Summer is a wonderful time to spend outdoors with your dog. Here's your chance to reclaim the outdoors. Get your dog and go out to your yard or the park for some fun. To help you along, we've compiled some activities and tips on how to make them more enjoyable. Fetch
This time-honored game requires nothing but a lightweight ball of relatively soft material (if it is too hard, the ball could damage your dog's teeth) and a willing dog. Make sure the ball isn't too small, otherwise he could accidentally swallow it while leaping. (Depending on the size of the dog, even a tennis ball could be too small.)
The object is of course to have your dog bring the ball back to you. That isn't always the case; sometimes the dog trains the owner to run after the ball. Unless you don't mind running at your dog's whim, here are a few suggestions: Don't play if your dog pushes the ball at you then snatches it away as you reach for it, or if he dances around with the ball in his mouth, teasing you. You're just reinforcing the idea that he can give you orders.
As the pack leader, YOU decide when to bring the ball out and when to throw it. Keep the ball in a special area that your dog is aware of, so when he sees you bring the ball out, he becomes excited and eager to please.
Follow the practice of performers to "leave 'em begging for more." In canine parlance, that means quit the game while he's still interested, not when he becomes bored.
Lavish praise on him immediately when he retrieves the ball and brings it to you.
You can substitute the ball with a Frisbee. To learn how to teach him the game, see the story Teaching Your Dog to Love Frisbee.
What would you rather do, watch overpaid athletes strut around a basketball court or play hoops with your dog? Teaching him how isn't difficult, and he'll be grateful for the chance.
Take a container such as a big cooking pot, laundry basket or large plastic pail and weight it down with a heavy object (so it won't get knocked over).
Introduce your dog to the basket and the ball. As he watches, drop the ball into the bucket several times, while saying "drop."
Give him the ball, then bring him over to the bucket and say "Drop." Do this until he drops the ball in the basket, then immediately praise him (you might give him a small treat as well). You'll have to repeat this several times before he makes the connection between the reward and the action.
When the connection is made, roll or throw the ball to him and watch him doggie-dunk it!
If there's a body of water nearby, your dog may want to go for a dip (only allow this if it's safe AND permitted). Most dogs take to the water like ducks, but if he's new to swimming, you'll want to make sure he can swim. Never just throw him into the water, and always supervise his water activities.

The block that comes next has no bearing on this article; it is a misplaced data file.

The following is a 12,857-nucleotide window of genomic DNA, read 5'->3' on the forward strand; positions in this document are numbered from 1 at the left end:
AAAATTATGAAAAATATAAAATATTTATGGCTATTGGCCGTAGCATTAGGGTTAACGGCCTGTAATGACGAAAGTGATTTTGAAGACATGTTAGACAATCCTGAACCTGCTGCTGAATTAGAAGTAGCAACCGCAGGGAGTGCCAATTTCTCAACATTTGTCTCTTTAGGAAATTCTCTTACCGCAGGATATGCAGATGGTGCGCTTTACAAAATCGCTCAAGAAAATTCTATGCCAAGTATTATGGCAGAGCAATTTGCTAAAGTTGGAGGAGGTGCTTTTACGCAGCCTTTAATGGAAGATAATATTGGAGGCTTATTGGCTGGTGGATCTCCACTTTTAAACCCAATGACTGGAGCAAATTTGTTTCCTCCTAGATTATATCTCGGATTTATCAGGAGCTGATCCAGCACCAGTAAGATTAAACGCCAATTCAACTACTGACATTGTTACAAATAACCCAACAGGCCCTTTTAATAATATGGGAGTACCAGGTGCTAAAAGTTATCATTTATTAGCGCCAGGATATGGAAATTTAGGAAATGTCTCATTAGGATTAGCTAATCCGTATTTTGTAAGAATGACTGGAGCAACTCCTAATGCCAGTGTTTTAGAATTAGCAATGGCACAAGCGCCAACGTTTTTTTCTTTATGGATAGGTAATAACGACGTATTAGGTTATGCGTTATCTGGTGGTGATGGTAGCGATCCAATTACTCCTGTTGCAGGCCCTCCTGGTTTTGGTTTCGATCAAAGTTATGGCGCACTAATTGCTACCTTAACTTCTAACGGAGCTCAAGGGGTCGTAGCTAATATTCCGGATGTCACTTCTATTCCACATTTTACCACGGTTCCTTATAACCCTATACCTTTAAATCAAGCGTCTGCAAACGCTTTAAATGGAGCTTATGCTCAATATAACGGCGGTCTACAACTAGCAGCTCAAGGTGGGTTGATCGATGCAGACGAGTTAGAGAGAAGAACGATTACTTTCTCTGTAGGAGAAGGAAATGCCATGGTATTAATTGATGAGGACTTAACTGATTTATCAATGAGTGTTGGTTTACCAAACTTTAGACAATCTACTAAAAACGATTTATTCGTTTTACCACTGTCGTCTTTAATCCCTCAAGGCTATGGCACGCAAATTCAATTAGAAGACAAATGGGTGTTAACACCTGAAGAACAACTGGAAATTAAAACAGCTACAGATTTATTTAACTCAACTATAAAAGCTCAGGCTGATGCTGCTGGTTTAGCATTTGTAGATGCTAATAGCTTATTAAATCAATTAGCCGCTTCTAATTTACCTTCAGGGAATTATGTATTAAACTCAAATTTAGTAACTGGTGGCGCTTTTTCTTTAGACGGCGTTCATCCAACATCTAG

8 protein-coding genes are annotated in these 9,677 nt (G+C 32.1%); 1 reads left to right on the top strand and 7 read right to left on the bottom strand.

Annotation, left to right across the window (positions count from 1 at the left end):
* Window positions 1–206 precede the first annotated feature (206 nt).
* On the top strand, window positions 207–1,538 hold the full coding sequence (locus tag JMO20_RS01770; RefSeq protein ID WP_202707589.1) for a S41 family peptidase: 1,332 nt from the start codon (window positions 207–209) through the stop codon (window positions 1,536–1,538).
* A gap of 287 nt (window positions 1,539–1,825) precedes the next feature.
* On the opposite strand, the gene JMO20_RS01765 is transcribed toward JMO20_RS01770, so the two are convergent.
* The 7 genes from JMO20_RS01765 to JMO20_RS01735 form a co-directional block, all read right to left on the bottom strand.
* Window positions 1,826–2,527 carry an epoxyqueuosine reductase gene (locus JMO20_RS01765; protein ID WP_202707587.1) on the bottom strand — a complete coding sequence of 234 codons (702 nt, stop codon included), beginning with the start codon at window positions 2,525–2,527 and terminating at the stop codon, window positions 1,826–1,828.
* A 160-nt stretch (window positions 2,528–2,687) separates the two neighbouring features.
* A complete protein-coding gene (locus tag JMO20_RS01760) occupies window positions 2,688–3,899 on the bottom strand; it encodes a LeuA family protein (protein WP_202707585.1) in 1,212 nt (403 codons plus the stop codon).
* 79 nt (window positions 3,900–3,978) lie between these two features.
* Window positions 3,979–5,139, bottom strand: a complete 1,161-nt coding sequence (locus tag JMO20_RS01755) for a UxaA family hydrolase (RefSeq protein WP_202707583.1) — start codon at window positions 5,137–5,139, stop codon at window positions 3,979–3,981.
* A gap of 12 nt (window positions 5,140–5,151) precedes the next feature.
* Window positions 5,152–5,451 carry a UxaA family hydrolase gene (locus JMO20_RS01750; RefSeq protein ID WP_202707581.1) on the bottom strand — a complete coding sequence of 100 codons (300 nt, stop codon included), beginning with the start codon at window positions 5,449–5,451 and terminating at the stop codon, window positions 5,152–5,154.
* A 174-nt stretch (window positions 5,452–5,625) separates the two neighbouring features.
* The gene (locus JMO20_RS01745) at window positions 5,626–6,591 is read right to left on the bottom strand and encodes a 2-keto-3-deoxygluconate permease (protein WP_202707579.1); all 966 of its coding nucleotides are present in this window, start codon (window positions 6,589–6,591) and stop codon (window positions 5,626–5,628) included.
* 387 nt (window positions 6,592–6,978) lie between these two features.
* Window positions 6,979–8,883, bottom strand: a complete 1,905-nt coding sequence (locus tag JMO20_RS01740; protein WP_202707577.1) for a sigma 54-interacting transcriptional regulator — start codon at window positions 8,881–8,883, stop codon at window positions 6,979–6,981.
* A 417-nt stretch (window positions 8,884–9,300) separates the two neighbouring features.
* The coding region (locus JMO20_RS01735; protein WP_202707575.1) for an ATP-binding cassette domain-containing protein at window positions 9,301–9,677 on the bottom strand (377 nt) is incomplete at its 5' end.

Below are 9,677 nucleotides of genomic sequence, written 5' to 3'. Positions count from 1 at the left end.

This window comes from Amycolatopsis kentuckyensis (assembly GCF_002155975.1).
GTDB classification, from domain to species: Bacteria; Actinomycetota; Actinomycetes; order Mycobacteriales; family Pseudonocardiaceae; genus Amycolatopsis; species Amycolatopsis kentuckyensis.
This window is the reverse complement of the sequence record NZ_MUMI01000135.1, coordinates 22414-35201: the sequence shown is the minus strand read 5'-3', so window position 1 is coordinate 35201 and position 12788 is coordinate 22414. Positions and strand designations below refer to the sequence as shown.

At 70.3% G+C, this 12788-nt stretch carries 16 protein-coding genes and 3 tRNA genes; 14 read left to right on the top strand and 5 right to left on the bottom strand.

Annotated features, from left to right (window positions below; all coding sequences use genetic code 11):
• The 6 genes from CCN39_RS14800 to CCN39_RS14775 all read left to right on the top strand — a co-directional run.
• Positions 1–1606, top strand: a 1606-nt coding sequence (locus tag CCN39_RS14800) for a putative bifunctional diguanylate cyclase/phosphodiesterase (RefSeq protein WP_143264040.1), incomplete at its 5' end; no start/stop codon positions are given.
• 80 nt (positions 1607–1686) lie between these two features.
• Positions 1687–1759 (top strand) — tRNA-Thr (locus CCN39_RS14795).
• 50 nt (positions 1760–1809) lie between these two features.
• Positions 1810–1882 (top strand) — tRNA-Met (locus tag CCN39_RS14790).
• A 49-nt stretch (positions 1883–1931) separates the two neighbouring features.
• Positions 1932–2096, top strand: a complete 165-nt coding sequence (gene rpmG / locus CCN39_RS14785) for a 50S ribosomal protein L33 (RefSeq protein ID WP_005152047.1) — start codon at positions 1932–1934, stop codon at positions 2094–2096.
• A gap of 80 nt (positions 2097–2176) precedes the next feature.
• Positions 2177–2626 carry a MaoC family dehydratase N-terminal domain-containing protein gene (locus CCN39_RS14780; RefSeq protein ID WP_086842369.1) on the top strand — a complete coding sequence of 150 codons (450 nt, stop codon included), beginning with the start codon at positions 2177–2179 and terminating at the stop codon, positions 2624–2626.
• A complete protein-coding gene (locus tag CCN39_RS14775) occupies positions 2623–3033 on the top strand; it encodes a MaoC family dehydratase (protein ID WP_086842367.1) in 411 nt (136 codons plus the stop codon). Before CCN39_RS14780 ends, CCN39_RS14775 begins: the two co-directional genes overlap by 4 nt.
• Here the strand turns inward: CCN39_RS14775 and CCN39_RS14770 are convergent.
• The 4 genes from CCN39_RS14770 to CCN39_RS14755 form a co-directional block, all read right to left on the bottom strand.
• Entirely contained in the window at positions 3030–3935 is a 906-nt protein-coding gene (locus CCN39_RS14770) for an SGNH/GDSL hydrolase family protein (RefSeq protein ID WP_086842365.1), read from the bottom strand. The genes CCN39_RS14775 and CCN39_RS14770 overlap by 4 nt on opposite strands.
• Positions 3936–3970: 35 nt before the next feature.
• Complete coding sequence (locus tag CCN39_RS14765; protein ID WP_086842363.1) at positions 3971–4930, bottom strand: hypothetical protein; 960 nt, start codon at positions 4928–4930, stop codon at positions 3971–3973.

Stand in shallow water and call to your dog. You may want to coax him with a toy or a treat.
Your dog should use all four legs to doggie paddle. If he paddles with just his front paws, lift his rear legs to help him float. He'll quickly understand that he needs all his legs to swim.
Swimming is strenuous to any creature not used to it, so don't let your dog swim for too long. If you're at the beach, watch out for strong tides, and don't let your dog drink saltwater. (You should also be aware that your dog is a target for sea lice and jellyfish.)
Incidentally, if you take your dog to the beach, you should bring along fresh water and shade. Dogs can get sunburned too.
Begin by holding a hula hoop (still available at most toy stores, believe it or not!) upright, but on the floor. Lead your dog through the hoop, then reward him with praise or a treat (or both). Repeat several times.
Raise the hoop several inches off the ground and lead him through again. Then let him go at it!
Keep raising the hoop a little more each time to make it more of a challenge, rewarding your dog each time he makes it through. Quit before he gets bored or no longer wants the treats.
Dogs like playing tug-of-war, but it is important not to let the game get out of hand. Because dogs are, by instinct, hunters, the game reminds them of catching prey. For that reason, stop playing when the game starts to appear too serious. If your dog starts to take winning seriously, it's time to play a less competitive game. And don't ever show off your dog's grip by picking him up with the rope in his teeth.
You should also be careful in choosing the material you should use. Don't use your socks or other clothing, even if your dog is still a puppy. He'll associate your clothing with the game and you may wind up with lots of holes in your socks. The material shouldn't shred easily, either, because your dog could swallow pieces. Your best bet is to pick a rope that has been specifically designed as a dog toy.
The Benefits of Playing With Your Dog
Playing with your dog not only keeps him happy and healthy; it forges a special bond between you and your pet. To learn more about the benefits of play, see the story Why it's Important for Dogs to Play.
For more ideas...from our Petplace.com dog lovers, please read MORE Games That Delight Dogs.